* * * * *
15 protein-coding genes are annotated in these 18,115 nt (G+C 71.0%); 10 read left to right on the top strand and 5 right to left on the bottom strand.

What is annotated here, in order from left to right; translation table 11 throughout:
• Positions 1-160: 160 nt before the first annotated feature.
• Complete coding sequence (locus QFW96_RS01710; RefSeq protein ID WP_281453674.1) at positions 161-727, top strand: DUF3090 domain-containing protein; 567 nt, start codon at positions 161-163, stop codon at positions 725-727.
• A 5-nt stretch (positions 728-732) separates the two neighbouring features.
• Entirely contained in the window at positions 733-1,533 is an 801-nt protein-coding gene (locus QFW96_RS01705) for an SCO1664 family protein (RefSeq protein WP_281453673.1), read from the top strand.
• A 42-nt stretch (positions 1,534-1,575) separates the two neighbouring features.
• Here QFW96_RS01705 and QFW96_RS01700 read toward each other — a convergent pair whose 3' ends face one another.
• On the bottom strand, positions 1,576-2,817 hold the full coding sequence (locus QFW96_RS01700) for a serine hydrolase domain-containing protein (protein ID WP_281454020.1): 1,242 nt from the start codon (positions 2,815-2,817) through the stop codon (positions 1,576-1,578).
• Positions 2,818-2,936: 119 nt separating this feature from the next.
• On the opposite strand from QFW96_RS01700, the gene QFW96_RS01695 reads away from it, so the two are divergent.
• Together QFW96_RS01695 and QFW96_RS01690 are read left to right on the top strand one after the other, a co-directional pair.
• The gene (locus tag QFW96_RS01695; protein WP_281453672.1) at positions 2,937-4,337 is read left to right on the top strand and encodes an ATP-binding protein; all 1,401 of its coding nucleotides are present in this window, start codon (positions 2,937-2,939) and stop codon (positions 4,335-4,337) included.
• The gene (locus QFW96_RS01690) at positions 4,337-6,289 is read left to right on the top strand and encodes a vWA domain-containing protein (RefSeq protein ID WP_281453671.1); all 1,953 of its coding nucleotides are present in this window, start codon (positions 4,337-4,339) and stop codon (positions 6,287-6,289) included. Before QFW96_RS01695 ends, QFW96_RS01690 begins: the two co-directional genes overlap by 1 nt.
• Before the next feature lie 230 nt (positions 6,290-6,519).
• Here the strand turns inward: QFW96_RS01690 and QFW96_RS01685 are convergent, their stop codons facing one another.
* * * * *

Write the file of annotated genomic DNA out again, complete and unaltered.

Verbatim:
15 protein-coding genes are annotated in these 18,115 nt (G+C 71.0%); 10 read left to right on the top strand and 5 right to left on the bottom strand.

What is annotated here, in order from left to right; translation table 11 throughout:
• Positions 1-160: 160 nt before the first annotated feature.
• Complete coding sequence (locus QFW96_RS01710; RefSeq protein ID WP_281453674.1) at positions 161-727, top strand: DUF3090 domain-containing protein; 567 nt, start codon at positions 161-163, stop codon at positions 725-727.
• A 5-nt stretch (positions 728-732) separates the two neighbouring features.
• Entirely contained in the window at positions 733-1,533 is an 801-nt protein-coding gene (locus QFW96_RS01705) for an SCO1664 family protein (RefSeq protein WP_281453673.1), read from the top strand.
• A 42-nt stretch (positions 1,534-1,575) separates the two neighbouring features.
• Here QFW96_RS01705 and QFW96_RS01700 read toward each other — a convergent pair whose 3' ends face one another.
• On the bottom strand, positions 1,576-2,817 hold the full coding sequence (locus QFW96_RS01700) for a serine hydrolase domain-containing protein (protein ID WP_281454020.1): 1,242 nt from the start codon (positions 2,815-2,817) through the stop codon (positions 1,576-1,578).
• Positions 2,818-2,936: 119 nt separating this feature from the next.
• On the opposite strand from QFW96_RS01700, the gene QFW96_RS01695 reads away from it, so the two are divergent.
• Together QFW96_RS01695 and QFW96_RS01690 are read left to right on the top strand one after the other, a co-directional pair.
• The gene (locus tag QFW96_RS01695; protein WP_281453672.1) at positions 2,937-4,337 is read left to right on the top strand and encodes an ATP-binding protein; all 1,401 of its coding nucleotides are present in this window, start codon (positions 2,937-2,939) and stop codon (positions 4,335-4,337) included.
• The gene (locus QFW96_RS01690) at positions 4,337-6,289 is read left to right on the top strand and encodes a vWA domain-containing protein (RefSeq protein ID WP_281453671.1); all 1,953 of its coding nucleotides are present in this window, start codon (positions 4,337-4,339) and stop codon (positions 6,287-6,289) included. Before QFW96_RS01695 ends, QFW96_RS01690 begins: the two co-directional genes overlap by 1 nt.
• Before the next feature lie 230 nt (positions 6,290-6,519).
• Here the strand turns inward: QFW96_RS01690 and QFW96_RS01685 are convergent, their stop codons facing one another.